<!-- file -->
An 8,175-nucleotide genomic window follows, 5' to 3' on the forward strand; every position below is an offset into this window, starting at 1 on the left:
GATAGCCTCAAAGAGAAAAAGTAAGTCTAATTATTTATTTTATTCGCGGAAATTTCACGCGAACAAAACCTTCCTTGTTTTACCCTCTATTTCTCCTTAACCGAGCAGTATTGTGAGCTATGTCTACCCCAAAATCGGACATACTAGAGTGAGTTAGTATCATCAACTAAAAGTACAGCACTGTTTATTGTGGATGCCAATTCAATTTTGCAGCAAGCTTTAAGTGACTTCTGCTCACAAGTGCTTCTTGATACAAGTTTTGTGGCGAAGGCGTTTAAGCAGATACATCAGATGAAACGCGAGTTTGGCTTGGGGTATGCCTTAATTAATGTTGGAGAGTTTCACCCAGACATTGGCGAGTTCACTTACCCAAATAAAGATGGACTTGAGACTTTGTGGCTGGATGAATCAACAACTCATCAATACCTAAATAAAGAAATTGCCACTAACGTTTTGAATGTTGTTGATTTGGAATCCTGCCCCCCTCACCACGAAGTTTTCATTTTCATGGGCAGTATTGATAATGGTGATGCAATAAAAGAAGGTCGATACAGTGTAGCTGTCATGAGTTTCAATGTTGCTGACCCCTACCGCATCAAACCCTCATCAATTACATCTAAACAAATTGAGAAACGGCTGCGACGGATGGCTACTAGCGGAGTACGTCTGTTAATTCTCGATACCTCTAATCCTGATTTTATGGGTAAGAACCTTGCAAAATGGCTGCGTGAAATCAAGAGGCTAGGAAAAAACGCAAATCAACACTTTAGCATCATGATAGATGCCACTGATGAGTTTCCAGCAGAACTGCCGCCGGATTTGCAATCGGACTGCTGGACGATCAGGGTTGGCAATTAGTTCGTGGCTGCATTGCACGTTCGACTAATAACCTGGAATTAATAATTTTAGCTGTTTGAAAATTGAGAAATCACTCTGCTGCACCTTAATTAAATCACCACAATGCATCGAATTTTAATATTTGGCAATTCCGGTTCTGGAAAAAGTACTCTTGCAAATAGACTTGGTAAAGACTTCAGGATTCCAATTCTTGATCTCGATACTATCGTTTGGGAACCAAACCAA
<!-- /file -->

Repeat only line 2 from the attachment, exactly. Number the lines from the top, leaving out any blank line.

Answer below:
GATAGCCTCAAAGAGAAAAAGTAAGTCTAATTATTTATTTTATTCGCGGAAATTTCACGCGAACAAAACCTTCCTTGTTTTACCCTCTATTTCTCCTTAACCGAGCAGTATTGTGAGCTATGTCTACCCCAAAATCGGACATACTAGAGTGAGTTAGTATCATCAACTAAAAGTACAGCACTGTTTATTGTGGATGCCAATTCAATTTTGCAGCAAGCTTTAAGTGACTTCTGCTCACAAGTGCTTCTTGATACAAGTTTTGTGGCGAAGGCGTTTAAGCAGATACATCAGATGAAACGCGAGTTTGGCTTGGGGTATGCCTTAATTAATGTTGGAGAGTTTCACCCAGACATTGGCGAGTTCACTTACCCAAATAAAGATGGACTTGAGACTTTGTGGCTGGATGAATCAACAACTCATCAATACCTAAATAAAGAAATTGCCACTAACGTTTTGAATGTTGTTGATTTGGAATCCTGCCCCCCTCACCACGAAGTTTTCATTTTCATGGGCAGTATTGATAATGGTGATGCAATAAAAGAAGGTCGATACAGTGTAGCTGTCATGAGTTTCAATGTTGCTGACCCCTACCGCATCAAACCCTCATCAATTACATCTAAACAAATTGAGAAACGGCTGCGACGGATGGCTACTAGCGGAGTACGTCTGTTAATTCTCGATACCTCTAATCCTGATTTTATGGGTAAGAACCTTGCAAAATGGCTGCGTGAAATCAAGAGGCTAGGAAAAAACGCAAATCAACACTTTAGCATCATGATAGATGCCACTGATGAGTTTCCAGCAGAACTGCCGCCGGATTTGCAATCGGACTGCTGGACGATCAGGGTTGGCAATTAGTTCGTGGCTGCATTGCACGTTCGACTAATAACCTGGAATTAATAATTTTAGCTGTTTGAAAATTGAGAAATCACTCTGCTGCACCTTAATTAAATCACCACAATGCATCGAATTTTAATATTTGGCAATTCCGGTTCTGGAAAAAGTACTCTTGCAAATAGACTTGGTAAAGACTTCAGGATTCCAATTCTTGATCTCGATACTATCGTTTGGGAACCAAACCAA